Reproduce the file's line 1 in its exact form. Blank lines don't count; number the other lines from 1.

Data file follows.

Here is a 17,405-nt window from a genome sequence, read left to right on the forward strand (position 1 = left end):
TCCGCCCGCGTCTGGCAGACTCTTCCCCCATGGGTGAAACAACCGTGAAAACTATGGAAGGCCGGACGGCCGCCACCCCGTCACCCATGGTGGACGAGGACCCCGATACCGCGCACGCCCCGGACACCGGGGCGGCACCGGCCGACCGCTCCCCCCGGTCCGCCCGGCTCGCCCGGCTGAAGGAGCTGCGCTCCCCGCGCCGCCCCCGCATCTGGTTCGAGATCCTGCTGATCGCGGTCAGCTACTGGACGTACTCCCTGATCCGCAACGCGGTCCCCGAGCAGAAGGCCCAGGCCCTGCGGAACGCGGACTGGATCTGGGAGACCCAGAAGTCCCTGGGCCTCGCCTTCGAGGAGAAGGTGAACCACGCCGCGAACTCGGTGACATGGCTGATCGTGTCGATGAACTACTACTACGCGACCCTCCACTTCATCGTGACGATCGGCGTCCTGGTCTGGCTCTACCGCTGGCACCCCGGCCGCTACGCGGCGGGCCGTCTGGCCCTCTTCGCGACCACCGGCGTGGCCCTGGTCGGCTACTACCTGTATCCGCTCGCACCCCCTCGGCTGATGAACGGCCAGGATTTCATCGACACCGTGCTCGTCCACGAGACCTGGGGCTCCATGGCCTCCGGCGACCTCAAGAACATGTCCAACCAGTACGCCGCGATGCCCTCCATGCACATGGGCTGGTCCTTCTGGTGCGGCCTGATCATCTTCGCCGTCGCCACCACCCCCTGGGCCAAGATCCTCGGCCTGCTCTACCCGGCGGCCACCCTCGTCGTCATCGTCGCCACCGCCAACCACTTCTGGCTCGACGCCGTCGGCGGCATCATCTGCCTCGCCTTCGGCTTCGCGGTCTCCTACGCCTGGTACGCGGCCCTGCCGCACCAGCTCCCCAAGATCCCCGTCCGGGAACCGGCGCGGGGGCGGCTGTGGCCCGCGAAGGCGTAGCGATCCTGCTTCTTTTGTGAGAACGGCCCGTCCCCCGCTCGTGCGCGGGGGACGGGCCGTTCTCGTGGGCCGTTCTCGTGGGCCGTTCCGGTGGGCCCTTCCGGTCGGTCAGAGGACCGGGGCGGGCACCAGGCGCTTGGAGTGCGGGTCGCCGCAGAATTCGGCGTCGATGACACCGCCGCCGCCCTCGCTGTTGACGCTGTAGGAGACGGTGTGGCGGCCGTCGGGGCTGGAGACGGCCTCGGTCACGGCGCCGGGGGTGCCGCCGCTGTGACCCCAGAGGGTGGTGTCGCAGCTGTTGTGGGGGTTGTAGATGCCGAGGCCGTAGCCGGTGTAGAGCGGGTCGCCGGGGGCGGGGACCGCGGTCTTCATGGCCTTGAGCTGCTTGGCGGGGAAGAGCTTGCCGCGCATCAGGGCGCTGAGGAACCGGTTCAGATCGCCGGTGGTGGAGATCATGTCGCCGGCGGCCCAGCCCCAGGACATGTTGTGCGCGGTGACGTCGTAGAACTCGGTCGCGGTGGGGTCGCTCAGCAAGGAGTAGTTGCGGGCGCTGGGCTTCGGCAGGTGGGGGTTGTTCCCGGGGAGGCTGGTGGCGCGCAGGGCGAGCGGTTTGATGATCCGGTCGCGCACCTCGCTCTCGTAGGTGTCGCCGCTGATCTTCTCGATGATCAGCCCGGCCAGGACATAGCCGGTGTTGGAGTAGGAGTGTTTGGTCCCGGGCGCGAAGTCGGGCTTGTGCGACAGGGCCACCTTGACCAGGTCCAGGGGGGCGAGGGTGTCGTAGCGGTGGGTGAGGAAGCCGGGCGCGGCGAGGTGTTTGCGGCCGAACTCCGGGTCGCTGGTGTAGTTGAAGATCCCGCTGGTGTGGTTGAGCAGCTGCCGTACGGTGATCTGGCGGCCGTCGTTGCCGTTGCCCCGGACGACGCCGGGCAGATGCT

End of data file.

Here is a 17,405-nt window from a genome sequence, read left to right on the forward strand (position 1 = left end):